Today, July 1st, the European Union followed through on their complete embargo of Iranian oil.
On Sunday, the European Union is putting in place a complete embargo of oil imports from Iran, which was the Continent’s sixth-biggest supplier of crude in 2011.As well, the EU is set to remove insurance for all tankers carrying Iranian oil. This alone has had the effect of perhaps adding South Korea and other nations to the oil embargo against Iran.
Three days ago, the United States imposed a new round of sanctions that could punish any foreign country that buys Iranian oil. However, it has issued six-month exemptions to 20 importers of Iranian oil who have significantly cut their purchases, including China, which has openly opposed the pressure on Iran.
Even before these steps, Iran conceded last week that its oil exports were down 20 to 30 percent. Its currency has plunged more than 40 percent against the dollar since last year. But so far the escalating sanctions, which the Bush administration started and the Obama administration has intensified, have failed in their central goal of forcing Iran’s mullahs to stop enriching uranium. Negotiations have stalled, though it is unclear whether this is a tactical move by Iran or a collapse of the latest diplomatic effort.
Notably, the Obama administration and allied powers have implemented these sanctions in a way that has not resulted in a rise in gas prices, as other suppliers including post-Gaddafi Libya have boosted production.
Unlike Iraq or Libya or North Korea...Iran is not a third-world country carved out of a map by war and colonialism. Where sanctions often only help a dictator hang on for years and years. It is an industrialized nation with a comparatively high standard of living. There is national pride at stake and apparently, many Iranians blame their own leaders for their economic mess.
In Tabriz, in the west, I chatted with the owner of a store selling Nike, Adidas and Saucony sneakers, hugely prized as status symbols. If a young man wants to find a girlfriend, the shop owner explained, the best bet is to wear Nikes.Meanwhile Iran's sole ally in the Middle East, Syrian dictator Bashar al-Assad, is similarly crumbling under intensive sanctions and popular uprising.
But sales have dropped by two-thirds in the last year, he fretted. He added in disgust that some Iranians are in such penury that they attend parties wearing Chinese-made, fake Nikes.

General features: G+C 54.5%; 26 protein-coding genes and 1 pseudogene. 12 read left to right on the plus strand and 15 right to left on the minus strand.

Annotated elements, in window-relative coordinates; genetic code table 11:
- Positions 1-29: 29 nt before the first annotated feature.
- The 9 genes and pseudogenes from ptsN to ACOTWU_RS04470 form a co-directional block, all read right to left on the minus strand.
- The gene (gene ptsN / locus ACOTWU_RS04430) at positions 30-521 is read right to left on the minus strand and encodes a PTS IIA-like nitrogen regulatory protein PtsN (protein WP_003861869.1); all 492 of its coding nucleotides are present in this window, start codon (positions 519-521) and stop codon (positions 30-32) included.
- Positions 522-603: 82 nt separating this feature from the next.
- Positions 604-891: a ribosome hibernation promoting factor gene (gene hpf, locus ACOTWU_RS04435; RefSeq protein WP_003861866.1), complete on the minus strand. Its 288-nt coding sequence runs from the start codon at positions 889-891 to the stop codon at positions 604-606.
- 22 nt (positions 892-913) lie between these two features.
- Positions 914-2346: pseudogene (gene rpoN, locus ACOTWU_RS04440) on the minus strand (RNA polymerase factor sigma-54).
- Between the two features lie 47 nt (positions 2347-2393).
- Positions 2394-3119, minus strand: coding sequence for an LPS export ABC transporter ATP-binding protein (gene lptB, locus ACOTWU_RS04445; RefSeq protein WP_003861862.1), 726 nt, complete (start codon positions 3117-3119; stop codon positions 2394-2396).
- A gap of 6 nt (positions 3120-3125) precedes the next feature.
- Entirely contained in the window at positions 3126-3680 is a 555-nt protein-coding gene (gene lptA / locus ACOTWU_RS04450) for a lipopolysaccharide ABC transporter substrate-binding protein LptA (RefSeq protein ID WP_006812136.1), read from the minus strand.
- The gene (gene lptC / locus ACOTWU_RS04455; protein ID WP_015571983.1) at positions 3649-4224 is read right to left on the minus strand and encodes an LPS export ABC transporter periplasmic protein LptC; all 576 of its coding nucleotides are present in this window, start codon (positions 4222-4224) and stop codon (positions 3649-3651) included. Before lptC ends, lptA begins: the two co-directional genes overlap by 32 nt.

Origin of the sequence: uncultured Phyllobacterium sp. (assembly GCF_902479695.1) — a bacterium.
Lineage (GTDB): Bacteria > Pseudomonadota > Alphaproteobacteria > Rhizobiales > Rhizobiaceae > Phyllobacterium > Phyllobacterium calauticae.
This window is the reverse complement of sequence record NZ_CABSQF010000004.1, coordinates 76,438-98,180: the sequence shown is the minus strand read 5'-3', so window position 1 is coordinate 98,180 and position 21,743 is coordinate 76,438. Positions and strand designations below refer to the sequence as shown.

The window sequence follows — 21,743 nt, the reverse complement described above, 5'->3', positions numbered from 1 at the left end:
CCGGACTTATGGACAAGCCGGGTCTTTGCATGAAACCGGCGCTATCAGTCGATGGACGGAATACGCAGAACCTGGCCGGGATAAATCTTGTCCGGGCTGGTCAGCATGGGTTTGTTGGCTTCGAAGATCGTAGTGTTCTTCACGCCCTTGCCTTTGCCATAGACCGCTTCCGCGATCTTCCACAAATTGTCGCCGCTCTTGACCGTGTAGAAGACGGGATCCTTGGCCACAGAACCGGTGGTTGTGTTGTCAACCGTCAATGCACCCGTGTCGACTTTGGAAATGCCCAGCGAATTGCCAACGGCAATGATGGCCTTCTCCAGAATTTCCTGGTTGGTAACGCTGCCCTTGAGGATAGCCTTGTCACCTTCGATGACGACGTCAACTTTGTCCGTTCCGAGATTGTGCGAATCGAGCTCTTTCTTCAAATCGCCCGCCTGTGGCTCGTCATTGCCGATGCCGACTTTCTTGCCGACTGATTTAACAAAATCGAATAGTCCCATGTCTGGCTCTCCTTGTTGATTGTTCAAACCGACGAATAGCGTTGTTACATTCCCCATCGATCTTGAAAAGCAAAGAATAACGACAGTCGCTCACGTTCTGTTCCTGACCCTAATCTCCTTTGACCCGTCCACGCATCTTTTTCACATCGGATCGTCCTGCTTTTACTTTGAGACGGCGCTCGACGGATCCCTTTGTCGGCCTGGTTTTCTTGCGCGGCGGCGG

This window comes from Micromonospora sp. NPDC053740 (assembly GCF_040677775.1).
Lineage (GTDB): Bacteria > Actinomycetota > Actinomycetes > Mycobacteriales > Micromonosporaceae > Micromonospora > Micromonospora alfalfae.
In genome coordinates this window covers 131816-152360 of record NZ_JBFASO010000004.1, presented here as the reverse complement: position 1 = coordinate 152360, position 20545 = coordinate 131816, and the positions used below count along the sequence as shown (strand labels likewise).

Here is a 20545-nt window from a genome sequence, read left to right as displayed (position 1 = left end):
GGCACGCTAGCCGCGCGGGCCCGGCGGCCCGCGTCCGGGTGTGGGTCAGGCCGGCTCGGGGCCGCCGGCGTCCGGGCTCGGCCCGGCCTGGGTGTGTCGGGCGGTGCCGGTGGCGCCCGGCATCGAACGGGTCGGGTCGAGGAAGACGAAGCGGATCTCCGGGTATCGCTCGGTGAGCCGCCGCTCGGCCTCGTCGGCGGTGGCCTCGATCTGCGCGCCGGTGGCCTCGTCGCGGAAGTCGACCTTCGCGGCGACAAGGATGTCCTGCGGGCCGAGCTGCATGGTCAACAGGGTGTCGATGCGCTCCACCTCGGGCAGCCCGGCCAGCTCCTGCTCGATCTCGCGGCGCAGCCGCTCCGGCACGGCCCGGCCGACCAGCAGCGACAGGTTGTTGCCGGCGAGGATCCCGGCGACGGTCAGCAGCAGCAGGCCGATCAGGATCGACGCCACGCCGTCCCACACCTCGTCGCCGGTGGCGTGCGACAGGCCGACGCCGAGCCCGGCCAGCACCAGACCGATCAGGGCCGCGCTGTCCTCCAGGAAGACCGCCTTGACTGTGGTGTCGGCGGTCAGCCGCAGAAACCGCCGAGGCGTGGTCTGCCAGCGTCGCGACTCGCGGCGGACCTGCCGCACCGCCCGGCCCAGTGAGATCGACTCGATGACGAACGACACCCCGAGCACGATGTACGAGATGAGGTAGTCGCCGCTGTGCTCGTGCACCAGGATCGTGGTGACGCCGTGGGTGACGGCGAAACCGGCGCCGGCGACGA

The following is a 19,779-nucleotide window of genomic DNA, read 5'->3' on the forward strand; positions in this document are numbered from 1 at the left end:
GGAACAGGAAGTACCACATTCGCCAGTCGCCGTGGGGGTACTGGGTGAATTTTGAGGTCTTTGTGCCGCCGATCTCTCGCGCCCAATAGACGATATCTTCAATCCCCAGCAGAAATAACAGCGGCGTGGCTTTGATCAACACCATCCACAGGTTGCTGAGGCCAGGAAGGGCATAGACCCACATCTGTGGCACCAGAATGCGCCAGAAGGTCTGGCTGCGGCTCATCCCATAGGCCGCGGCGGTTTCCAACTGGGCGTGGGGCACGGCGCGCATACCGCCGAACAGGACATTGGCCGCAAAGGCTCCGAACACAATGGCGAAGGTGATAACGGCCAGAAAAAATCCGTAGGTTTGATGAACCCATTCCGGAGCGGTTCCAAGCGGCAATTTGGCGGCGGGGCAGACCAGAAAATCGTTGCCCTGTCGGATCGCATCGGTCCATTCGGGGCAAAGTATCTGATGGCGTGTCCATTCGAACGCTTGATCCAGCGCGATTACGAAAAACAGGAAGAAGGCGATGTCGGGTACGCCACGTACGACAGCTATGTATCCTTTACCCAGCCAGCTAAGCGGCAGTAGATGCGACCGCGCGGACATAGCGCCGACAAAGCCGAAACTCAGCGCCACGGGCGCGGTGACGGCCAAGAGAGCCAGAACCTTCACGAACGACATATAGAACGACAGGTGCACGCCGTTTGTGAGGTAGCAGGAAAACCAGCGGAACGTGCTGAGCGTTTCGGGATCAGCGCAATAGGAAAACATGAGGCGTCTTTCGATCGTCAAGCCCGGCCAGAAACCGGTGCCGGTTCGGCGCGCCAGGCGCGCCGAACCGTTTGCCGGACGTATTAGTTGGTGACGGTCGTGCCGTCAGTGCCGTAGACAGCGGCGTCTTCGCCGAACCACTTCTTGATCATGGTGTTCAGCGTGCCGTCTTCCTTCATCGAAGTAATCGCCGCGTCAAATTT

In March, Iran was pushed out of Swift, a banking network for international payments, so the businessman now pays for his imports through the traditional hawala system. That’s an unofficial global network of money-traders. You lug a briefcase of cash to a hawala office in an Iranian bazaar and then ask for it to be made available in Beijing or Los Angeles. This is more expensive and less reliable than a bank transfer, but it’s now the main alternative.
“We are finding a loophole around sanctions,” a hawala trader told me. “The Iranian nation has no other option.”
Economic frustration is compounded because President Mahmoud Ahmadinejad has been lifting subsidies for everything from bread to gasoline — probably sound economic policy, but very unpopular.
Western sanctions have succeeded in another way: Most blame for economic distress is directed at Iran’s own leaders, and discontent appears to be growing with the entire political system. I continually ran into Iranians who were much angrier at their leaders on account of rising prices than on account of the imprisonment of dissidents or Bahais.
“We can’t do business as we used to, and our quality of life is getting worse,” one man, who lost his job as a salesman, said forlornly. “We blame our regime, not Western countries.”
Three years ago, in June 2009, we saw a glimmer of change in Iran. Hundreds of thousands of people filled the streets and squares to demand their democratic rights. Braving beatings, snipers, and arrest in the dead of night.
With any luck, we'll see it again soon. Or at least fear of a 'Persian Spring' will persuade the powers that be in Iran to deal in good faith on their nuclear program.